August 20, 2023

Craig Allen – Race Across Scotland

Craig Allen reports:

Photos courtesy of GB Ultras

The 215-mile Race Across Scotland is by far the biggest challenge I have ever attempted. Training had gone pretty well – I hadn’t got injured, I’d logged some decent training volume, I’d faffed around with my kit – I was as ready as could be.

I would be undertaking this adventure to raise funds for Dementia UK.

 photo courtesy of RPI Scotland

The weather gods weren’t on our side, however, and the forecast was pretty miserable as we started the race at Portpatrick at 6:00am on 12 August. The excitement was palpable off the start-line and the pace fast. In hindsight it was probably too quick, but never having run 215 miles before I didn’t know what the correct speed was, plus I wanted to stay warm. I felt good and the first 20 miles flew by.

photo courtesy of RPI Scotland

I met Pete (Wilmot) in his camper-van at the first checkpoint, grabbed a quick snack, changed bottles and was back on the Southern Upland Way. The rain continued to fall and the ground conditions deteriorated as we headed onto the first proper moorland sections of the course.

photo courtesy of RPI Scotland

My mum and stepdad met me in-between checkpoints at access points in their car to help me top up on hydration and fuelling, since some of the first few official race checkpoints are inaccessible to crew vehicles.

Checkpoint 3 at Glentrool at 45 miles, I reached my friend, Steve, in a hire van. Dry clothes on, fed and watered, he sent me on my way towards Pete at St Johns Town of Dalry at 67 miles. There’s quite a lot of road on this section and I was running all I could. Reaching Pete, I managed to grab a quick nap in the camper van, ate and drank, and headed back out into what was now darkness.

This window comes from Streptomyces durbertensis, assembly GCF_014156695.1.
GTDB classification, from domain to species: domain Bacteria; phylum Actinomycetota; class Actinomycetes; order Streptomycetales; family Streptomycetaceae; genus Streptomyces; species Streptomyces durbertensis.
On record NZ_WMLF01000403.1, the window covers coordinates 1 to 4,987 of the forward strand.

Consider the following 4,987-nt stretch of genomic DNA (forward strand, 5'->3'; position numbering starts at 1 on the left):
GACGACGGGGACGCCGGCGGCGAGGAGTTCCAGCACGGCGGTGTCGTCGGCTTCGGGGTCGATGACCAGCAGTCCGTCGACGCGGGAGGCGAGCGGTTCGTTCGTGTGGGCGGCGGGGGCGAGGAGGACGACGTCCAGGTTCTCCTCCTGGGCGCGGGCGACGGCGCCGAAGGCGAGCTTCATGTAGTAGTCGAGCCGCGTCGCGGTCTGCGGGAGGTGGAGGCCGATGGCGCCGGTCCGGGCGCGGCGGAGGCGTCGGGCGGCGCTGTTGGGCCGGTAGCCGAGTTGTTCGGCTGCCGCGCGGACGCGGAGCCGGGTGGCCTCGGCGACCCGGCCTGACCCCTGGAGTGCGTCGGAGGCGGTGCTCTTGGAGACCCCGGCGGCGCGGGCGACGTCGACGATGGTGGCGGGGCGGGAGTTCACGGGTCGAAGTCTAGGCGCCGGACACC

photo courtesy of the support crew

The rain came down more heavily bringing the clag with it, which made navigation even more challenging. It was virtually impossible to see anything and in the fog. I managed to put my right foot into a hole and nag some tendons. It all felt manageable and I was making steady headway, despite a couple more tumbles in the wet heather.

The miles across the moor from an emergency race shelter at a bothy at 85 miles felt like they took forever. Progress was very slow to meet Steve at Checkpoint 5 at Sanquhar. I was starting to get a couple of blisters and Steve bathed my feet, while I ate and drank. I took a 40-minute nap, before heading back onto the course.

 photo courtesy of the support crew

By 102 miles, Wanlockhead, and meeting Pete again, I was starting to feel very stiff in my right hip. I think the abnormal gait from the pain in my foot was triggering a flare-up of an old hip injury. I was still moving forwards, but getting much slower. It was hard to drag myself out of the camper van and get going as I knew the second night was imminent but I wanted to get well into the 20 miles between Checkpoint 6 and 7 before darkness caught me.

As the second night approached, the weather worsened again. I reached Steve at 12:30am at Beattock and was able to get a couple of hours sleep in the back of the van. He tended my blisters, and despite the increasing pain in my hip I headed back out.

 photo courtesy of the support crew

My pace was slowing but I was still moving (just), over some of the most exposed moorland of the route. The event safety teams were checking in on us regularly since the race trackers don’t work effectively in this section of the course.

 photo courtesy of the support crew

Sadly, it got the stage where I could barely move due to my hip and foot. Steve picked me up at the next access point. My race was over! Handing my tracker over to the race team at the Boston Memorial Hall, Ettrick, at 139 miles was emotional.

Of the 121 starters only 40% completed the race. I’m yet to completely decide if my adventure with the Race Across Scotland is over, but I am eternally grateful for all the support I have received –  from my family, friends, crew and from all the people who have sponsored me.

My JustGiving link remains active, so if you’d like to help support the great work of Dementia UK, please sponsor me at